Hi Lyle! I did miss your post last week but I decided to wait until today under this premise: if you didn’t post anything today, that meant something wrong happened to you or Em or your family...fortunately your post appeared today. Thank you for taking the time to write your pieces. I do read them despite I don’t always post comments here.
Sometimes there are really good reasons that people don't notice things. I was planning my suicide last Saturday. There was nothing else on my radar. Fortunately [?] my therapist brought me back from the brink so I am reading you today.
What I like to think: I publish the Road2Elsewhere for the sheer pleasure of creating!
In my weak moments: oh Lookee! I passed [fill in milestone here]! People LOVE me more than I love myself!
On balance: can we ever divorce writing from ego? From the pathetic cry “notice me!!! Please!!!”
Can I get a “like” for that, people?
I get it - from my perspective, I'm subscribed to 100+ Substacks, so there's no way I would notice if one or more of them didn't publish in a given week. If there's a looooooong gap, like more than a month, I do notice--sometimes when they send their *next* newsletter ("Hmm, haven't heard from them in a while. Let's see what's up.")
A couple of years ago, I had far fewer newsletters coming in, and I was more focused on each individual one. Now it's like a stream that I let wash over the inbox. I don't think of it as saturation, more as individual entities blending into a whole, but it does mean I'd need a spreadsheet in order to notice missed weeks.
something Dan shared with us the other day as stayed with me:
"You have the right to work, but for the work's sake only. You have no right to the fruits of work. Desire for the fruits of work must never be your motive in working. Never give way to Laziness, eitherWork done with anxiety about results is far inferior to work done without such anxiety, in the calm of self-surrender. Seek refuge in the knowledge of Brahma. They who work selfishly for results are miserable."
- Bhagavad Gita
As Terry said, and so many here, I’ve learned that engagement isn’t a sign of appreciation necessarily. Many read without saying so. And another way to look at it is that your readers trust you. If you skipped a week, must be for good reason, so why pester the guy?
I usually don't comment because my thoughts on what I read on Substack are usually a simple either "yup" or "nope". When I am really affected by a piece, I may have more complex thoughts, but I don't want to share them publicly, because they will piss off somebody or another, one side or the other.
I’ve been reading all over Substack for a while, and just starting to show up in the comments and notes.
I love reading your posts. Thanks for the reminder that comments mean a lot. As I’m finding, showing up in the comments is meaningful to me as a reader, too, and fun.
Thanks Lyle, I appreciate what you do for us, get the pieces out whenever you want. We love them.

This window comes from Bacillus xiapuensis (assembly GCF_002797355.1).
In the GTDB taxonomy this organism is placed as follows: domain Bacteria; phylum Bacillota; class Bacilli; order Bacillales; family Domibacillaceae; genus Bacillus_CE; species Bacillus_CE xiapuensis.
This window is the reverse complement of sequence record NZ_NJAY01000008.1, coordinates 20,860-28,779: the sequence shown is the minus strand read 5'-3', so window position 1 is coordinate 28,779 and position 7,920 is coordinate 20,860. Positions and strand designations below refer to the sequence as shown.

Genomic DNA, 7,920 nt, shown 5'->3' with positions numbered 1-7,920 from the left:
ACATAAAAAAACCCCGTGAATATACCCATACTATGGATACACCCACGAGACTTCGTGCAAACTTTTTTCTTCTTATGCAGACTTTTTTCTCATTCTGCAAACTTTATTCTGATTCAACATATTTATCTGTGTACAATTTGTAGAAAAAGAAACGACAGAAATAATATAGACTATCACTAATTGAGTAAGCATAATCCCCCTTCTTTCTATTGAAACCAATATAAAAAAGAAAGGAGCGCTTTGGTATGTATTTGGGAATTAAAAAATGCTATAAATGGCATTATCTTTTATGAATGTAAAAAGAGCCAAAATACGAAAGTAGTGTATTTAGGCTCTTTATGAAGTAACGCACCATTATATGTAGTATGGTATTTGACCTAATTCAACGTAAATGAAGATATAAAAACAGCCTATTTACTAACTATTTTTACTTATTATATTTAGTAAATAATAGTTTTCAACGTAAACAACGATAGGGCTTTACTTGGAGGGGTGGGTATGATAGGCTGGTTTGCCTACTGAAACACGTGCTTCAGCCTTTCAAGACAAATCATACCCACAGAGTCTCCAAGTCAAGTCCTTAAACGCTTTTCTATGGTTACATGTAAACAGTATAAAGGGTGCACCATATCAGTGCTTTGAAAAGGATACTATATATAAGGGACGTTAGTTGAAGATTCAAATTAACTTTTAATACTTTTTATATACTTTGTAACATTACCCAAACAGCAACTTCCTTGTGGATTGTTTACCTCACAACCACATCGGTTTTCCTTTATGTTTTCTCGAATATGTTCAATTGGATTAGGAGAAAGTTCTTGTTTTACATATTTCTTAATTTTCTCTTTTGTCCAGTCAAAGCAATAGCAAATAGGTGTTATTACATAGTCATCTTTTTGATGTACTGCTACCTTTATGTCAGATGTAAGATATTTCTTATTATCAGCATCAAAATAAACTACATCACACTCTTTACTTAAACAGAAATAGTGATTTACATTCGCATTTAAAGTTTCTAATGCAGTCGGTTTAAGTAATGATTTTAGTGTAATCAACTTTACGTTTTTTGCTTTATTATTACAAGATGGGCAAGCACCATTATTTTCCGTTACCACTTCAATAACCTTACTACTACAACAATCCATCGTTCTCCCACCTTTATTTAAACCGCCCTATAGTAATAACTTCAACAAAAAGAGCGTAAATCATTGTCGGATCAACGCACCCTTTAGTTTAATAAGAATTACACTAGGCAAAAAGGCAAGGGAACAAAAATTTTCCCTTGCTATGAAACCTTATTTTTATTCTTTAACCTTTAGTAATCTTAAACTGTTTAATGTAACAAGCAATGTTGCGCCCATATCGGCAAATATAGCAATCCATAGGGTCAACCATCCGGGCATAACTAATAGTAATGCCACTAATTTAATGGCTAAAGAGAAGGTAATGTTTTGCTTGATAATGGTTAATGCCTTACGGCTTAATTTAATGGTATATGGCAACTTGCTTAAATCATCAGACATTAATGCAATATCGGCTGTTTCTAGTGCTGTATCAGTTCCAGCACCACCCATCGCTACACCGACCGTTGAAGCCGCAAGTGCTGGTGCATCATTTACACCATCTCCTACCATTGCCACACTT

Oh gosh I kept going to your page and checking! I bet a lot of other “Lyle addicts”did that too! And I kept groaning to Alicia, “Lyle hasn’t posted!😢.” Instead of a new post, I saw the post about how to write stories in four easy steps, and I thought that was what you had posted as a re-post from 2021 instead of writing a new post. 🤔 (I’m an old fogey who gets easily confused!😅)
I've chosen to be zen about this. Up until recently, most of my 'writing', if you can call it that, has been tweets to my 20k+ followers and I've grown accustomed to expecting more than my fair share of likes, retweets and comments, flaring my nostrils self-importantly as I press post.
Now that I've started Substack, counting only a few sympathetic friends and social media acquaintances as subscribers, the tumbleweed my posts generate is taking some getting used to. Especially given the tweets took all of ten seconds, but a Substack post takes thought, research and execution that can burn the midnight oil right out.
This has, however, reminded me of a valuable lesson that I forgot. That the me that used to fill notebook after notebook with scribbles since childhood didn't do it for validation, or the dopamine hits from likes and interactions. I did it because I had to. The fantasy that one day millions will read our words will never go away, just as the guy with a guitar in a bedsit will always imagine rocking out at the Pyramid stage, and the lonely painter will picture a solo exhibition at the Tate. Just because reality comes round uninvited to point out that this will never happen, it doesn't make what we create any less a work of art.
Keep doing what you do because you have to x
Had not read you for a few weeks ... life gets in the way of even one's favorite pleasures. As a weekly-or-sometimes-more, but unscheduled 'Stacker, I will say I get feedback from a few readers but no one has ever asked me, after a longer-than-usual break, "where's your post?" But it does not mean they do not care. Enjoyed your personal introspection; I, too, am my main reader!